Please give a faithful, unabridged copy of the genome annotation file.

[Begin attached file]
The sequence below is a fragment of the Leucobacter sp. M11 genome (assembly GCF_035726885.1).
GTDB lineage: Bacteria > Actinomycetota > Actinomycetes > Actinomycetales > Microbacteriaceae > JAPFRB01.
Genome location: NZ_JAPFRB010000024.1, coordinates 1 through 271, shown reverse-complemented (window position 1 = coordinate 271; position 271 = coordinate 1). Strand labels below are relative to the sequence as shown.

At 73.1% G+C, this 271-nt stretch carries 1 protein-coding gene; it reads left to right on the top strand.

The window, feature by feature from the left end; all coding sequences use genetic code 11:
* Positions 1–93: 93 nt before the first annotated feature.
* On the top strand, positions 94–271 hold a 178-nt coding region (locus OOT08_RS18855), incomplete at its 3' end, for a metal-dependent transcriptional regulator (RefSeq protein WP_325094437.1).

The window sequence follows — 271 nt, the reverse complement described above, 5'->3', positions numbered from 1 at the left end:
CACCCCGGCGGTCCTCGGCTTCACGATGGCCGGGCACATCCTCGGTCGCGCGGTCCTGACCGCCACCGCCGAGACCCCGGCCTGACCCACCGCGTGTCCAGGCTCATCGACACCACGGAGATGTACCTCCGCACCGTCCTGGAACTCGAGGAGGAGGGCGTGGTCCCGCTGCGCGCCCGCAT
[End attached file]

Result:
The sequence below is a fragment of the Leucobacter sp. M11 genome (assembly GCF_035726885.1).
GTDB lineage: Bacteria > Actinomycetota > Actinomycetes > Actinomycetales > Microbacteriaceae > JAPFRB01.
Genome location: NZ_JAPFRB010000024.1, coordinates 1 through 271, shown reverse-complemented (window position 1 = coordinate 271; position 271 = coordinate 1). Strand labels below are relative to the sequence as shown.

At 73.1% G+C, this 271-nt stretch carries 1 protein-coding gene; it reads left to right on the top strand.

The window, feature by feature from the left end; all coding sequences use genetic code 11:
* Positions 1–93: 93 nt before the first annotated feature.
* On the top strand, positions 94–271 hold a 178-nt coding region (locus OOT08_RS18855), incomplete at its 3' end, for a metal-dependent transcriptional regulator (RefSeq protein WP_325094437.1).

The window sequence follows — 271 nt, the reverse complement described above, 5'->3', positions numbered from 1 at the left end:
CACCCCGGCGGTCCTCGGCTTCACGATGGCCGGGCACATCCTCGGTCGCGCGGTCCTGACCGCCACCGCCGAGACCCCGGCCTGACCCACCGCGTGTCCAGGCTCATCGACACCACGGAGATGTACCTCCGCACCGTCCTGGAACTCGAGGAGGAGGGCGTGGTCCCGCTGCGCGCCCGCAT